Texas Tech Paleontologist to Discuss Discovery of ‘Missing Link’ Sauropod Dino at Geological Society of America Meeting

Yizhousaurus sunae is considered the prototype for what would become some of the largest animals ever to walk the Earth.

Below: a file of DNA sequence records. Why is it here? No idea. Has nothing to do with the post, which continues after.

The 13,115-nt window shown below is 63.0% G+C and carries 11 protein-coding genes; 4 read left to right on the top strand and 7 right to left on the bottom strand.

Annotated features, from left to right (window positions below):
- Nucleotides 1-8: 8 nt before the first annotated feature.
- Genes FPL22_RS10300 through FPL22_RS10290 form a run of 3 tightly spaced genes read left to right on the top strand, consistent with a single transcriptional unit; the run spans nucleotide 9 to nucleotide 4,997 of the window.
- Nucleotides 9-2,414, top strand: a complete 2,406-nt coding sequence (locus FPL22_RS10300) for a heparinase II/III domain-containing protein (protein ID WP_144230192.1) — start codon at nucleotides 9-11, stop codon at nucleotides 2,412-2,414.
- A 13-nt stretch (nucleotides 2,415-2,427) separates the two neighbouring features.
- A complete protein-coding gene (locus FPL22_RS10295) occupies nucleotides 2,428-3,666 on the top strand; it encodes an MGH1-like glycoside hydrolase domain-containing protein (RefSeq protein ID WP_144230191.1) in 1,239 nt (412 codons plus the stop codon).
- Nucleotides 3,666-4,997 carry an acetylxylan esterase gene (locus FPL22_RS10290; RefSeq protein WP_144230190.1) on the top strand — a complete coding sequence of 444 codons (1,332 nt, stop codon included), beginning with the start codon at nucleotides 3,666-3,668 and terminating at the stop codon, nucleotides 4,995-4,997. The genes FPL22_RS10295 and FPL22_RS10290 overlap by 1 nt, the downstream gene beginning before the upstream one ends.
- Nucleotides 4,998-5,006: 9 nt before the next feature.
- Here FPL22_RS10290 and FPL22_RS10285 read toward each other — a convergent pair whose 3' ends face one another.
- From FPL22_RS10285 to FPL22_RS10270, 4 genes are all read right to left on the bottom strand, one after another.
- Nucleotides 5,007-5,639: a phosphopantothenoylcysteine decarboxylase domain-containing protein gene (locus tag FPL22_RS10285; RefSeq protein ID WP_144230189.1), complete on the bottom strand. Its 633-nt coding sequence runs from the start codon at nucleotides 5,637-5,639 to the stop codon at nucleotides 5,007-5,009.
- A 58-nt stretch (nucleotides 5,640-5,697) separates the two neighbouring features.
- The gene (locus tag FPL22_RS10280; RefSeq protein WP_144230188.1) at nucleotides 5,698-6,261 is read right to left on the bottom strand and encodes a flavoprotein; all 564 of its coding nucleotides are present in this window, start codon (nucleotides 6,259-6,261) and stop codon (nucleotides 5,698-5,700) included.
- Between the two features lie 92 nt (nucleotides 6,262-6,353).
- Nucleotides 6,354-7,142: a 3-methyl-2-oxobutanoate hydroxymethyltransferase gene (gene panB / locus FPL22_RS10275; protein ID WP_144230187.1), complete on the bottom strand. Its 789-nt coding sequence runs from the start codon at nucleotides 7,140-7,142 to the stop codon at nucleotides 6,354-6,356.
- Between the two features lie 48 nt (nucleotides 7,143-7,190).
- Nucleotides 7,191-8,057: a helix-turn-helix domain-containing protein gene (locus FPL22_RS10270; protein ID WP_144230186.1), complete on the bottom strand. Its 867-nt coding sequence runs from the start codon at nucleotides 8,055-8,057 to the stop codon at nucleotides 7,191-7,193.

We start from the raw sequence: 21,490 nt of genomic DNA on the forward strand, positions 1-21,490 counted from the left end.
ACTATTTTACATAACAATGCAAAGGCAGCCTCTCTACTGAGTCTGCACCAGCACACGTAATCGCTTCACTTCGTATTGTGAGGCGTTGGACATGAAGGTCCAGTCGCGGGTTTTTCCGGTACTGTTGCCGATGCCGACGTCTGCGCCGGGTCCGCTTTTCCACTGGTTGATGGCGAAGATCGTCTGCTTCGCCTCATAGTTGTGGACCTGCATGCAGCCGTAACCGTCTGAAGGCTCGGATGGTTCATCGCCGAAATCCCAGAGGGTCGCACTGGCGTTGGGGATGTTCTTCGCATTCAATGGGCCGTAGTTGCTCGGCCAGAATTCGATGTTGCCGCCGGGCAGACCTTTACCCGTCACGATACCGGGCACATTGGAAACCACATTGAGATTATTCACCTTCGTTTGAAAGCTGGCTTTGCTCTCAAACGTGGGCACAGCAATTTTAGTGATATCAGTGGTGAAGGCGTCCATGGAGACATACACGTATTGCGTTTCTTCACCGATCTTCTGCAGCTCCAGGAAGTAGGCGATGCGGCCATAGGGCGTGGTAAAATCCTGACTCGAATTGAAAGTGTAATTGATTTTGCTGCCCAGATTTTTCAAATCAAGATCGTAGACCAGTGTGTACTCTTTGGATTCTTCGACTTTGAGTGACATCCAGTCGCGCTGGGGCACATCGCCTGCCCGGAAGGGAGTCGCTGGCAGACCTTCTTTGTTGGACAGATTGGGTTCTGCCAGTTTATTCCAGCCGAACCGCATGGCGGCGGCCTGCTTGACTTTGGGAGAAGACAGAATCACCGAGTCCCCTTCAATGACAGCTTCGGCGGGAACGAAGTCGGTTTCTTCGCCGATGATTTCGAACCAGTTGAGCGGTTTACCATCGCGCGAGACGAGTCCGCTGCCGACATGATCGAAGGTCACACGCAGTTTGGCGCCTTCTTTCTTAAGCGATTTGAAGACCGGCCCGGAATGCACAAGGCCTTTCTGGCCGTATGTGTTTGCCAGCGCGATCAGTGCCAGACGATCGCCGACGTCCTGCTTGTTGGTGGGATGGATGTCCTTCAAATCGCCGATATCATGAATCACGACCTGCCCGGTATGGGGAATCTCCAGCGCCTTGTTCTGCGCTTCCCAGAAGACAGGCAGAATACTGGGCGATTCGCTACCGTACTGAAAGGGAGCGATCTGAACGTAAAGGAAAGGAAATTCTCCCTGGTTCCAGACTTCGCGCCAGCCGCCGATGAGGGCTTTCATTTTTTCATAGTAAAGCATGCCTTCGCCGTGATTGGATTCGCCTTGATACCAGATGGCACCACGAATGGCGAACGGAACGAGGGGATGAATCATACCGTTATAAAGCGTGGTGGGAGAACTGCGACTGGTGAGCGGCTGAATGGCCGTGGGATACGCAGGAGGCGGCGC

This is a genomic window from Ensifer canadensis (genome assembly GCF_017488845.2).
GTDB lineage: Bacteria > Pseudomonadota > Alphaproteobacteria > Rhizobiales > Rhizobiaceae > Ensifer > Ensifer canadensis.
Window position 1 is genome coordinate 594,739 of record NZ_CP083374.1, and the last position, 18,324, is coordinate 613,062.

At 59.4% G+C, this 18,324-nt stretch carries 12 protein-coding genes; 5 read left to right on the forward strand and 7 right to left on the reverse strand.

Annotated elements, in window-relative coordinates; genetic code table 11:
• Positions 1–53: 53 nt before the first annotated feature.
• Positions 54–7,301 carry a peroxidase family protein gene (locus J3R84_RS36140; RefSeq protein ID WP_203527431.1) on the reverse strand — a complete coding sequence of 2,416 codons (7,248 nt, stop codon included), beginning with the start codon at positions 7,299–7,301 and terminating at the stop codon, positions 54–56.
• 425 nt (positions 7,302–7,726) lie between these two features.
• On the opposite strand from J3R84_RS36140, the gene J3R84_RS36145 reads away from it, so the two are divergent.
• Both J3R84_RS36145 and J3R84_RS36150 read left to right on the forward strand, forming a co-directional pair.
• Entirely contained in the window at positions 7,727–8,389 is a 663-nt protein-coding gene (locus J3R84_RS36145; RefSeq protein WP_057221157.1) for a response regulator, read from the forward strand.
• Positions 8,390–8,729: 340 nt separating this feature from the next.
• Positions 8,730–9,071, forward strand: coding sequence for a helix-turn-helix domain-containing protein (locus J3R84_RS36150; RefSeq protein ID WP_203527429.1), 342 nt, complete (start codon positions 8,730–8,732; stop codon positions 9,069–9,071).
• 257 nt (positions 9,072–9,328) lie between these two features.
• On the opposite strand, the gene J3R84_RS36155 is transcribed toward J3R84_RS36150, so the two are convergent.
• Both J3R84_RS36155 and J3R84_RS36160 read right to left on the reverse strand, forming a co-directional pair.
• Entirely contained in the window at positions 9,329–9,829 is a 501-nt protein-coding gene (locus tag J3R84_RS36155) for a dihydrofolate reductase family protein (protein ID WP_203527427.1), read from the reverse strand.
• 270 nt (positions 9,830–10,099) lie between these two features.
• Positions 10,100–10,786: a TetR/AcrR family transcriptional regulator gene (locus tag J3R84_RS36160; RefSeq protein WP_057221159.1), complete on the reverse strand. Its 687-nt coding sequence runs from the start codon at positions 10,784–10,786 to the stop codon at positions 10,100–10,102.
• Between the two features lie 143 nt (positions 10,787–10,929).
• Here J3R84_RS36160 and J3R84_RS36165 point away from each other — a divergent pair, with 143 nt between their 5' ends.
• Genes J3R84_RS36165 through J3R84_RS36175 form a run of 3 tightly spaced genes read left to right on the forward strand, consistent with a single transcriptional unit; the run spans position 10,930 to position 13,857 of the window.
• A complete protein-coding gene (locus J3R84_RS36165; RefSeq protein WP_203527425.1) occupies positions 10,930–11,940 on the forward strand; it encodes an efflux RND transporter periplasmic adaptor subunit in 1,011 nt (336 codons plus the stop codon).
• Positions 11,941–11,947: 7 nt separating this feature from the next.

Its life ended in a flash – probably a flash flood, actually. And once its body came to rest covered in silt and sediment in the swollen floodplain, the “missing link” sauropod lay forgotten in the darkness of hardened rock for 200 million years. On Sunday (Oct. 31), a Texas Tech University researcher will discuss the discovery in China of the first complete skeleton of an early sauropod, Yizhousaurus sunae, considered the prototype for what would become some of the largest animals ever to walk the Earth. Sankar Chatterjee, Horn Professor of Geosciences and curator of paleontology at the Museum of Texas Tech University, will deliver the findings during the annual meeting of the Geological Society of America in Denver. He began working on the animal in 2005 with Chinese colleagues. This particular early sauropod’s life ended in tragedy, Chatterjee said. However, his four-footed, long-necked ancestors, such as Diplodocus and Camarasaurus, would become one of the most recognizable and successful orders of dinosaurs to rule the planet until the mass extinction 65 million years ago. “Sauropods as a group are very numerous for 160 million years during the Mesozoic,” Chatterjee said. “There’s about 120 species known, but most of them were later sauropods. Questions remain about how they began. Yizhousaurus will fill in a critical gap in the early evolution of sauropods.” Chinese scientists discovered two prosauropods – the precursor animals that would give rise to their larger cousins – 50 years prior near the same location in Lufeng, in Yunnan Province of South China. But Yizhousaurus sunae shows all the hallmarks of the later sauropods, such as beginning of a long neck, hardy skeleton, four-legged posture and a small, broad skull. Researchers also discovered the intact, fossilized skull of Yizhousaurus, a rare and crucial piece to understand this animal’s place in the evolution of sauropods. Only 10 percent of skulls survive, he said. “Yizhousaurus’s skull is broad, high and domed, less than a foot long with a short snout, eye sockets on the sides for scanning enemies,” Chatterjee said. “It has an unusually wide and U-shaped jaw, in top view, like that seen in later Camarasaurus.” These prey animals measured only 30 feet long and probably lived in herds to protect themselves from predatory dinosaurs related to Dilophosaurus, a miniature version of allosaurs that lived in the area at that time. Their lives revolved around eating the evergreen trees that populated their flood plains, he said. Numerous serrated and spoon-shaped teeth of the upper and lower jaws would slide past each other like gardening shears for cutting plant material during feeding. “The sturdy teeth and raised neck let the animal very easily nip small branches from treetops and then chew the plant material. It could eat anything from leaves to woodier parts of the plants. The teeth could really slice. Later sauropods lost these all-purpose teeth and subsisted on soft plant material. Once the plant food was ingested, a gastric mill in the stomach probably provided further mechanical breakdown of the plant.” Most paleontologists are of the opinion that some prosauropods gave rise to sauropods, despite the fact that the transition has been very vague, Chatterjee said. “The skull was a dead ringer for early sauropod. So beautiful. So complete,” he said. “Anyone looking at this dinosaur can see its basic body plan from which later sauropods could be derived. This is why this Yizhousaurus may bridge this gap. Not only from Lufeng, but also from Liaoning Province of China, hundreds of exquisite dinosaur fossils have been discovered in recent times. I think this century will belong to China as far as paleontology is concerned.” Watch the clip here: http://www.youtube.com/watch?v=piKSvvdRsrg. Find Texas Tech news, experts and story ideas at www.media.ttu.edu. CONTACT: Sankar Chatterjee, Horn Professor of Geosciences, curator of paleontology at the Museum of Texas Tech, (806) 787-4332, or sankar.chatterjee@ttu.edu.